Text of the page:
May-Day Superstitions

The marsh marigold is considered of great use in divination, and is called “the shrub of Beltaine.” Garlands are made of it for the cattle and the door-posts to keep off the fairy power.

Milk also is poured on the threshold, though none would be given away; nor fire, nor salt—these three things being sacred.

There are many superstitions concerning May-time.

It is not safe to go on the water the first Monday in May.

Hares found on May morning are supposed to be witches, and should be stoned.

If the fire goes out on May morning it is considered very unlucky, and it cannot be re-kindled except by a lighted sod brought from the priest's house. And the ashes of this blessed turf are afterwards sprinkled on the floor and the threshold of the house.

Neither fire, nor water, nor milk, nor salt should be given away for love or money, and if a wayfarer is given a cup of milk, he must drink it in the house, and salt must be mixed with it.

Salt and water as a drink is at all times considered a potent charm against evil, if properly prepared by a fairy doctor and the magic words said over it.

One day in May a young girl lay down to rest at noontide on a fairy rath and fell asleep—a thing of great danger, for the fairies are strong in power during the May month, and are particularly on the watch for a mortal bride to carry away to the fairy mansions, for they love the sight of human beauty.

So they spirited away the young sleeping girl, and only left a shadowy resemblance of her lying on the rath.

Evening came on, and as the young girl had not returned, her mother sent out messengers in all directions to look for her.

At last she was found on the fairy rath, lying quite unconscious, like one dead.

They carried her home and laid her on her bed, but she neither spoke nor moved.

So three days passed over.

Then they thought it right to send for the fairy doctor.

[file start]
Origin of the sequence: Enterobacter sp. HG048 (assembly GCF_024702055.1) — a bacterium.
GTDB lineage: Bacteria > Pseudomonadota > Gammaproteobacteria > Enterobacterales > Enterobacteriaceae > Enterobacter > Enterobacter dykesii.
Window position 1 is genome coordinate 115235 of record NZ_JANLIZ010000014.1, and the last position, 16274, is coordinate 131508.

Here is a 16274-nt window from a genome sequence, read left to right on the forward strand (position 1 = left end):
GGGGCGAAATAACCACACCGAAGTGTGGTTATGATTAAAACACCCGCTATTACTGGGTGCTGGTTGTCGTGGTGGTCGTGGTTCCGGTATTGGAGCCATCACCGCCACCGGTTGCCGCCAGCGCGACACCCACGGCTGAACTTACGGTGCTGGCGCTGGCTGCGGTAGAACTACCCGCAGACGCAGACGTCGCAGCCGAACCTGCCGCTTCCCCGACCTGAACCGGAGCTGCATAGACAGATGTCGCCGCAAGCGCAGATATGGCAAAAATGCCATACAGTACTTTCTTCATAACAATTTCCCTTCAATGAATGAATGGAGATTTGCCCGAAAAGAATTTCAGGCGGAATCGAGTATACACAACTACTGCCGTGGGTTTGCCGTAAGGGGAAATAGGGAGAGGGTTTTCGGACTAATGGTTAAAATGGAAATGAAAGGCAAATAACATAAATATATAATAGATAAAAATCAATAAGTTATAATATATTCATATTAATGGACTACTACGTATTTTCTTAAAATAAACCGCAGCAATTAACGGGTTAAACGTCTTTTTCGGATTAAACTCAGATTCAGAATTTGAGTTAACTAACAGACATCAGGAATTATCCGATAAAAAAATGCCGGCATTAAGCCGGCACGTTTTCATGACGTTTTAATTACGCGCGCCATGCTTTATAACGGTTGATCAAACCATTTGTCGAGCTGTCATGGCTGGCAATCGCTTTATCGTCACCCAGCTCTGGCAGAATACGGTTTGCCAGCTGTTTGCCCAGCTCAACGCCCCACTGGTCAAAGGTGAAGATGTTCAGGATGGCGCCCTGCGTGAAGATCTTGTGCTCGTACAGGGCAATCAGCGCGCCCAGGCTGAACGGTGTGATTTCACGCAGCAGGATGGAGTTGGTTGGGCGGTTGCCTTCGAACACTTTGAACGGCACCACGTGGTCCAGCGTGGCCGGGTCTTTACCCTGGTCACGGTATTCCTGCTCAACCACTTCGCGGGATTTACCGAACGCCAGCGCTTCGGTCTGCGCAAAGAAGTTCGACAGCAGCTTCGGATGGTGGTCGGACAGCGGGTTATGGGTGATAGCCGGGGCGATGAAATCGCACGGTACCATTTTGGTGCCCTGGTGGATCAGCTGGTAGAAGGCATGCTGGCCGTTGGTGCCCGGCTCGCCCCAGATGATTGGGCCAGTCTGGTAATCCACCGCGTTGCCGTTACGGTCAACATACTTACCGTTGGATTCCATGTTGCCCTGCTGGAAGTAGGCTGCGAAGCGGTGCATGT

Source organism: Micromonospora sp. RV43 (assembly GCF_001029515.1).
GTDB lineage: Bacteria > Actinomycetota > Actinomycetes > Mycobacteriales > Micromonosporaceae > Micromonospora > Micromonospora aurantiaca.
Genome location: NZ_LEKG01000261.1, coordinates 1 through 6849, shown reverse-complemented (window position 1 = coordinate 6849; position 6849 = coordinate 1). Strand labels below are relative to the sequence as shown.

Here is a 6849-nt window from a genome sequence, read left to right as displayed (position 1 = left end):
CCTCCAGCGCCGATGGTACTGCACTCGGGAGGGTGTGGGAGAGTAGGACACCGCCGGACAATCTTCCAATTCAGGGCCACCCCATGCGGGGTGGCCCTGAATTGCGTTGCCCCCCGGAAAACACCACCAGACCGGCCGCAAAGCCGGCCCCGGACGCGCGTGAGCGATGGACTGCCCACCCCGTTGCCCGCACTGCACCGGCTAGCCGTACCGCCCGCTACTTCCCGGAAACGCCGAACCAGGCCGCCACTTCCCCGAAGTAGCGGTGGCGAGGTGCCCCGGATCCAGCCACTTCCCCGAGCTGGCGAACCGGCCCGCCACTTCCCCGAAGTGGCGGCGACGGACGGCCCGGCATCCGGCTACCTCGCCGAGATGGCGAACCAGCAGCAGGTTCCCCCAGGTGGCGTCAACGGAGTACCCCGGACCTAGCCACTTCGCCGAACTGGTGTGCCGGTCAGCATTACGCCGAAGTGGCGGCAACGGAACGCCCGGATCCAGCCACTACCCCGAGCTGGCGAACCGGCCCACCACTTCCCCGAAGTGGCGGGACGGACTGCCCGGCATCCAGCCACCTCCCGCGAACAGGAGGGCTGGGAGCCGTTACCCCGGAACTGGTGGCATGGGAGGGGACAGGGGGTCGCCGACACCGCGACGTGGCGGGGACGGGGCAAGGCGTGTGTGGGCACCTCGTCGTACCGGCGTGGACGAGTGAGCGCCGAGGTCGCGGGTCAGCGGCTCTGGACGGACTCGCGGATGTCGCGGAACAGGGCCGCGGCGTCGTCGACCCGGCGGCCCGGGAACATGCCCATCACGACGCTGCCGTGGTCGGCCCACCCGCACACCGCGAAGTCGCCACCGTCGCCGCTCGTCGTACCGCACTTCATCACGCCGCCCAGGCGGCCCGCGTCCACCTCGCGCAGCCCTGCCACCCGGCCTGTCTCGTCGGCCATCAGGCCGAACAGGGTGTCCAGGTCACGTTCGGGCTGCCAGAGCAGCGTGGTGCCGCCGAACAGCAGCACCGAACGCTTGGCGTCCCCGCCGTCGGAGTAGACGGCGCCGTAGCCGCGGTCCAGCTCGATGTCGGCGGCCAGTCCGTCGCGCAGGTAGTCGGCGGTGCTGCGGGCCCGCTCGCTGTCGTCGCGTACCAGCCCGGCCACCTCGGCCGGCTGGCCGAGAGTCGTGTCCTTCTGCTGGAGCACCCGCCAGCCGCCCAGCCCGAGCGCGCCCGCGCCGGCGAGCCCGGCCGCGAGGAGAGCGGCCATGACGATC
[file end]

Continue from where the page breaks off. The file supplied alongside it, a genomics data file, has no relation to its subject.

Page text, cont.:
At once he said that she was fairy struck, and he gave them a salve made of herbs to anoint her hands and her brow every morning at sunrise, and every night when the moon rose; and salt was sprinkled on the threshold and round her bed where she lay sleeping.

This was done for six days and six nights, and then the girl rose up suddenly and asked for food.

They gave her to eat, but asked no questions, only watched her that she should not quit the house.

And then she fixed her eyes on them steadily and said—

“Why did you bring me back? I was so happy. I was in a beautiful palace where lovely ladies and young princes were dancing to the sweetest music; and they made me dance with them, and threw a mantle over me of rich gold: and now it is all gone, and you have brought me back, and I shall never, never see the beautiful palace more.”

Then the mother wept and said—

“Oh, child, stay with me, for I have no other daughter, and if the fairies take you from me I shall die.”

When the girl heard this, she fell on her mother's neck and kissed her, and promised that she would never again go near the fairy rath while she lived, for the fairy doctor told her that if ever she lay down there again and slept, she would never return alive to her home any more.